Ferrari's first World Champion: Alberto Ascari

F1

The first back-to-back Grand Prix World Champion, who duelled with Fangio: does Alberto Ascari qualify as one of motor racing's all-time greats?

Alberto Ascari on pole for Ferrari ahead of the 1952 British Grand Prix

Ascari on pole for the 1953 British GP

Klemantaski Collection/Getty Images

Alberto Ascari drove racing cars as though born to it – which, of course, he had been.

Father Antonio – much admired by the formative Enzo Ferrari – had until his fatal accident of 1925 fleetingly been the world’s best. His son, however, would outstrip him before he, too, was killed at the wheel.

Career delayed by World War II – he had, however, driven a Ferrari in all but name in the emasculated Mille Miglia of 1940 – Alberto was turning 32 by the time of the World Championship’s inauguration in 1950. Young in the context: Juan Fangio was seven years his senior.

For the next four seasons the debate would rage as to which of these two was the better. It was nip and tuck.

Alberto Ascari and Juan Manuel Fangio side by side during the 1953 Grand Prix of Albi

Duel of the champions: Fangio and Ascari at the GP of Albi in 1953

Bernard Cahier/Getty Images

But for a misguided tyre swap in the 1951 showdown at Barcelona, Ascari might have denied Fangio a first world title. Handed a car advantage by Ferrari for 1952 – and in Fangio’s absence due to a broken neck – he then dominated that season and much of the next to become the first back-to-back world champion.

His racing MO was to jump into an immediate lead – in the manner of Clark or Stewart – swiftly demoralise the opposition and control proceedings thereafter. Mistakes were few and far between. It was in this manner that he won nine consecutive Grands Prix.

If there was a weakness in his armoury it showed in the 10th race of this sequence: he led not a single lap in finishing a close fourth in the 1953 French GP at Reims – the Race of the Century – and it was left to his younger, less experienced team-make Mike Hawthorn to take the fight to – and win against – the increasingly competitive Maseratis of Fangio and Froilán González.

Luigi Villoresi is followed by Ferrari team mates Alberto Ascari and Mike Hawthorn at the 1953 French Grand Prix at Reims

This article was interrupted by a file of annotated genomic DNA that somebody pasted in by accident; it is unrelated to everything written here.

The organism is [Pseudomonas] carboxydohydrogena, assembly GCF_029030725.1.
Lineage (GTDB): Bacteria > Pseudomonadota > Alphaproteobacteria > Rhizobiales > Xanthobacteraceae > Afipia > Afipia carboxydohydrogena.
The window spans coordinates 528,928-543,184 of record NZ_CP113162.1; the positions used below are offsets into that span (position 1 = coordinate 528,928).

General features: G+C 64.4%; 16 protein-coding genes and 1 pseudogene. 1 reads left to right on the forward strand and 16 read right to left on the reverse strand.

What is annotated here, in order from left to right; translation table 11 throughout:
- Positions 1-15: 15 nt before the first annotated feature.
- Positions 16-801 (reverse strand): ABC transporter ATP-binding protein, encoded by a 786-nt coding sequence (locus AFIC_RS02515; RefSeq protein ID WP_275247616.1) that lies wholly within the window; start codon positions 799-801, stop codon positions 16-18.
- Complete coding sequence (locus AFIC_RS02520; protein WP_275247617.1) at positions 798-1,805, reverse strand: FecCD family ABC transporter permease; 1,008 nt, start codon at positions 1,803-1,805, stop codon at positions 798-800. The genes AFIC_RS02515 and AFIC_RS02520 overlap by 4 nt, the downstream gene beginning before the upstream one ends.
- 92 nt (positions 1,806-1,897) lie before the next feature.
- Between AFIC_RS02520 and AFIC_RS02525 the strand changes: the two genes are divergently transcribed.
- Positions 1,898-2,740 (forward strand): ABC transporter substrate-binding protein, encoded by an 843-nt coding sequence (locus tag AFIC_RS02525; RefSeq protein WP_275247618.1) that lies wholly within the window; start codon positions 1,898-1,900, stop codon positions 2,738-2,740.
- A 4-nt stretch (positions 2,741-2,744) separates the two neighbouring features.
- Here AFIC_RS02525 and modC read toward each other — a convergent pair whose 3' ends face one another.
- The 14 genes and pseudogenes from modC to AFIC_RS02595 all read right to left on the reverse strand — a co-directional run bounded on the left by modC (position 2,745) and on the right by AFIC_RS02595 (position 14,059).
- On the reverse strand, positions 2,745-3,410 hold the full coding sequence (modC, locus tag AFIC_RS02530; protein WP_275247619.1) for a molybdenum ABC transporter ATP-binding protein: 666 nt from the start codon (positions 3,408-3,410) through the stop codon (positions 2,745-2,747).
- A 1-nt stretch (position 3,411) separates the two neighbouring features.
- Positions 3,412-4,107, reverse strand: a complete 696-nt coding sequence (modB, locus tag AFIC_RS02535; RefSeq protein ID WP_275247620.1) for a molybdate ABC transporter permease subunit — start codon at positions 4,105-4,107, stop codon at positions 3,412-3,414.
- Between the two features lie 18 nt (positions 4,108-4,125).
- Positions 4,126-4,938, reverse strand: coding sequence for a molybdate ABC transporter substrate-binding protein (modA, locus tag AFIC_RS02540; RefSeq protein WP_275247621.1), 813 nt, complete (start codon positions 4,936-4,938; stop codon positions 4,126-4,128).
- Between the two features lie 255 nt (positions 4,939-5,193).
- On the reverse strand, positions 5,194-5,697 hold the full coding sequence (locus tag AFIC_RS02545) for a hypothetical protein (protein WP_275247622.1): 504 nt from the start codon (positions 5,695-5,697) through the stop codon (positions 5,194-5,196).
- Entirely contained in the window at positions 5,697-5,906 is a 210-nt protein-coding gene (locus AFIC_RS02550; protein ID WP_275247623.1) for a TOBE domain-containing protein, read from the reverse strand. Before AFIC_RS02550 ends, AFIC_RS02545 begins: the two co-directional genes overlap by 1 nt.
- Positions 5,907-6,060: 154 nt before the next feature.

Villoresi leads Ascari and Hawthorn at Reims in ’53

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Ascari could ‘tiger’ – Jenks-speak for battling with controlled desperation against long odds – as his charge to that year’s title at the fearsome Bremgarten in Swizterland proved. But that he then tripped at the last corner in a four-way scramble – Maserati’s Onofre Marimón was several laps adrift and should have butted out – for victory at Monza confirmed the suspicion that he wasn’t entirely comfortable in a dice situation.

We are picking holes here.

Feeling underappreciated by Enzo – continual success had bred complacency at Maranello – Ascari allowed himself to be wooed by Gianni Lancia’s overly ambitious vision of F1’s future and thus spent much of 1954 on the sidelines. He qualified on the front row at Reims when loaned to Maserati, and was leading at Monza upon his one-off return to Ferrari when the engine let go. And when finally Lancia’s D50 arrived, albeit in a less radical form than had been mooted – needs must – Ascari put it on pole at Barcelona and led until gremlins struck early.

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Continuing reliability niggles – Lancia had overstretched and was feeling the pinch – blighted the launch of his 1955 campaign, too. Rival Mercedes-Benz had in the meantime upped its game, not least by the signing of Stirling Moss in support of Fangio. Ascari was under pressure like never before.

Having survived GP racing’s most memorable crash – bobbing to the surface after his car had plunged into the Monaco harbour – Ascari attended Eugenio Castellotti’s test of a Ferrari sports car that there were to share in the Monza 1000km. There was no suggestion that he was scheduled to drive it.

Ascari was not only a stickler for detail – as evinced by his neat style behind the wheel – but also he was extremely superstitious. Yet that day he chose to tempt fate – and crashed to his death in a borrowed car while wearing a borrowed crash helmet. He was just four days older than his late father – both having met their maker on the same day of a month.

That’s just spooky coincidence. What’s amazing – and indicative – is that car-crazy Italy has yet to nurture a driver of similar status – although Ascari did inspire a certain Mario Gabriele Andretti prior to his finding an achievable outlet for his ambition and talent as a refugee in America.


Alberto Ascari: 2020 Hall of Fame nominee

Voting is open for the 2020 Motor Sport Hall of Fame, with Alberto Ascari among the F1 nominees. Make your choices below, and be in with a chance of winning a £265 Striling Moss print from Tim Layzell.